News Roundup: Vermont Officials Report 52 New COVID Cases, 2 Additional Deaths
Vermont reporters provide a roundup of top news takeaways about the coronavirus and more for Tuesday, May 11.Want VPR's daily news in podcast form? Get up to speed in under 15 minutes with The Frequency every weekday morning. How about an email newsletter? Add our daily email briefing to your morning routine.
The latest coronavirus data:
1. Vermont Department of Health reports 52 new COVID cases, 2 additional deaths
Two more Vermonters have died from COVID-19, and state health officials counted 52 new coronavirus infections statewide Tuesday.
The latest deaths bring the pandemic's toll in Vermont to 251.
Only Orleans County had new cases in double digits, with 10 infections in all.
Some 16 people are hospitalized due to the virus, two of whom are in the ICU.
Vaccination data now shows more than 69% of Vermonters 16 and older have gotten one dose of a COVID-19 vaccine. A full 50% are fully inoculated.
- Matthew Smith
2. Governor voices support for bill that would extend free health care to undocumented children, pregnant mothers
Undocumented minors living in Vermont will soon be eligible for free health care through Dr. Dynasaur.
Essex Representative Alyssa Black says many children who are living in the country without legal permission lack access to primary care. And she says the emergency room is often the only resort for parents of sick children.
“And then they end up with these enormous bills for an amount that they would never even be able to begin to think about being able to repay,” Black said.
Lawmakers are scheduled to give final approval Tuesday to a bill that would make children and pregnant women eligible for Dr. Dynasaur, regardless of their immigration status.
Gov. Phil Scott says he plans to sign the legislation.
Black said: “This bill simply says, ‘You know what? We see you. We know you’re here. And we care about you.’”
State health officials say the new guidelines will provide health coverage for about 100 undocumented children and 20 pregnant women annually.
- Peter Hirschfeld
3. New report from state auditor details state spending on dairy industry
Vermont has spent more than $285 million on programs and policies to support the state's struggling dairy industry.
That's according to a new report from the state auditor's office.
The review looked at state spending from 2010 to 2019 that either directly helped dairy farmers or helped to reduce the environmental impacts of dairy farming.
The largest financial benefits to dairy farmers came from tax policies and benefits, specifically sales tax exemptions and property tax reductions.
The report does not offer recommendations, but is meant to help policymakers and the public in future decisions regarding the state's dairy industry.
While dairy farms account for about half of the state's farmland, the number of farms has dropped from just over 4,000 in 1969, to 636 last year.
- Brittany Patterson
4. State extends enrollment period for health insurance to Oct. 1
Vermonter's who get their health insurance through the state's insurance marketplace will now have through Oct. 1, 2021 to sign up for coverage.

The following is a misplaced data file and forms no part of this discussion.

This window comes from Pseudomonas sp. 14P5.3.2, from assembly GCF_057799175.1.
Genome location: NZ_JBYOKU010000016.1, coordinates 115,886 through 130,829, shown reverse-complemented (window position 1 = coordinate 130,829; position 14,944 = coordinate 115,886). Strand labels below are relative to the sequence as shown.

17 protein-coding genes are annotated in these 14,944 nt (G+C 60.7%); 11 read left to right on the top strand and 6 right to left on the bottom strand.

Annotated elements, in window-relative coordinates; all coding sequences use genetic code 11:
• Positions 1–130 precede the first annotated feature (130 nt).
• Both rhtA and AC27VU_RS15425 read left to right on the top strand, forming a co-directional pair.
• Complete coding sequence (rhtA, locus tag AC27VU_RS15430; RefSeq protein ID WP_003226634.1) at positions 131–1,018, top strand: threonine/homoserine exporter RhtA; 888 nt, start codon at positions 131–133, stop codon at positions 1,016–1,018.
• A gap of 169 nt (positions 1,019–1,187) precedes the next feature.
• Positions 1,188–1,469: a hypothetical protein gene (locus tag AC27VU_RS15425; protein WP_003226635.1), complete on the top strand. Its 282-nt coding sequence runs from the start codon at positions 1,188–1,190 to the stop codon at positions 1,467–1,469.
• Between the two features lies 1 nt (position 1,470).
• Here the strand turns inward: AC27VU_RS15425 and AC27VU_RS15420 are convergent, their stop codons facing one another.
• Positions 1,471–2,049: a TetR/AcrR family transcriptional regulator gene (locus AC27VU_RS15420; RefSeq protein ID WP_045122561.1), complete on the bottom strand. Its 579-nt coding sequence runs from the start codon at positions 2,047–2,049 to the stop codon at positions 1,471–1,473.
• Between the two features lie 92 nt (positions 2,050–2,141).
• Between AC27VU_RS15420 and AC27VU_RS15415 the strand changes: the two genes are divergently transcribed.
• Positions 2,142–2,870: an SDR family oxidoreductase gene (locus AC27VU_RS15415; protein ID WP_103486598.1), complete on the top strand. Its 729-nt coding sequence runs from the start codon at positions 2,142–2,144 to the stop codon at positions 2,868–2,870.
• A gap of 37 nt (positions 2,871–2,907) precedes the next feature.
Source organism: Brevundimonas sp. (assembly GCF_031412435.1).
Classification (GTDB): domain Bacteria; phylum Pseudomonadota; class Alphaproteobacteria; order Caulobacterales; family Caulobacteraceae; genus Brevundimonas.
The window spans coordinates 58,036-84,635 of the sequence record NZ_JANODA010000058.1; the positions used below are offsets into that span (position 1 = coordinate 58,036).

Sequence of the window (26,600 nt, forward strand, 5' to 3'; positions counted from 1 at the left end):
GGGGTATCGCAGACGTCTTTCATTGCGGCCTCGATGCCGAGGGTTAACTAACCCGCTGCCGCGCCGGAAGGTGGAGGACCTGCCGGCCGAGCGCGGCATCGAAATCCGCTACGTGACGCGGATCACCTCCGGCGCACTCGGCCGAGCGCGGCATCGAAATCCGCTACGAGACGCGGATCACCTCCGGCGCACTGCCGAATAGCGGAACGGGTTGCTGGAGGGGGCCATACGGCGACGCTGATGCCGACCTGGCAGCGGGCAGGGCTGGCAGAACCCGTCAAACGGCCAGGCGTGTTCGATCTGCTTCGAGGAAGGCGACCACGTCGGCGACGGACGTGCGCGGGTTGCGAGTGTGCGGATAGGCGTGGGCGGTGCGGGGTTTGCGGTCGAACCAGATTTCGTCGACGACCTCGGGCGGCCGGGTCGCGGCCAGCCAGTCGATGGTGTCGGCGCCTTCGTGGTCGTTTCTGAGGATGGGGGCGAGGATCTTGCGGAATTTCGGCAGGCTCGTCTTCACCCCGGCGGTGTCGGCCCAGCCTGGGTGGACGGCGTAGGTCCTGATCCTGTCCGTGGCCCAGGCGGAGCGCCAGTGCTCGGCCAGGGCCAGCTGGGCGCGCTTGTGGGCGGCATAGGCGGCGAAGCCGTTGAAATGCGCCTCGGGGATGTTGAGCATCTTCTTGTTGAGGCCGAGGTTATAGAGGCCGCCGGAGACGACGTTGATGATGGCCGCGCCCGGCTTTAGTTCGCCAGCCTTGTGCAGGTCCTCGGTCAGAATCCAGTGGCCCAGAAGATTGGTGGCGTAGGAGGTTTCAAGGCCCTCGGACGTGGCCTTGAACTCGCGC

In a Monday press release, the Department of Vermont Health Access said the state was extending the Special Enrollment Period to allow uninsured Vermonters to take advantage of new financial help available under the American Rescue Plan Act.
The federal COVID-19 relief bill includes higher health plan subsidies and increases the income eligibility thresholds to allow more Vermonters to quality for help.
Anyone currently signed up for coverage through the state marketplace will automatically get the new benefits, if they qualify.
Vermonters without health insurance and those enrolled directly with Blue Cross and Blue Shield of Vermont and MVP Health Care are being encouraged to enroll through the marketplace.
- Brittany Patterson
5. Sen. Leahy says Democrats should push through $2 trillion stimulus package
Vermont's senior senator says Democrats should try to push through President Biden's $2 trillion infrastructure bill, even if no Republicans support it.
Sen. Patrick Leahy, who is the chairman of the Senate Appropriations committee, says he supports the President's decision to include an expansion of broadband programs, child care initiatives and paid family and medical leave, in the bill.
“Infrastructure is a lot more than roads and bridges, and the thing is, most economists will tell you if you put that all in there, it's going to do wonders for the economy, not just now but 10 years and 20 and 25 years from now,” Leahy said. “We ought to make this investment while we can."
Many Senate Republicans argue the President's plan is too big and they object to raising taxes on the wealthy to help pay for it.
Leahy supports Facebook's indefinite suspension of former President Donald Trump
Sen. Patrick Leahy says he supports a decision by tech giant Facebook to continue its indefinite suspension of former president Donald Trump.
Leahy says he doesn't see the case as a First Amendment issue.
Instead, he says it's consistent with Facebook's community standards that prohibit organizations or individuals who praise violence from having a presence on its platform.
Leahy says Trump violated these standards with his remarks at a rally in early January, prior to the insurrection at the Capitol.
“Because I do know that people died on Jan. 6 because of the president inciting – and Rudulph Guiliani inciting – a riot at the U.S. Capitol,” Leahy said. “That's got to be balanced in some way."
Leahy is supporting a full Congressional investigation into the events of Jan. 6.
- Bob Kinzel
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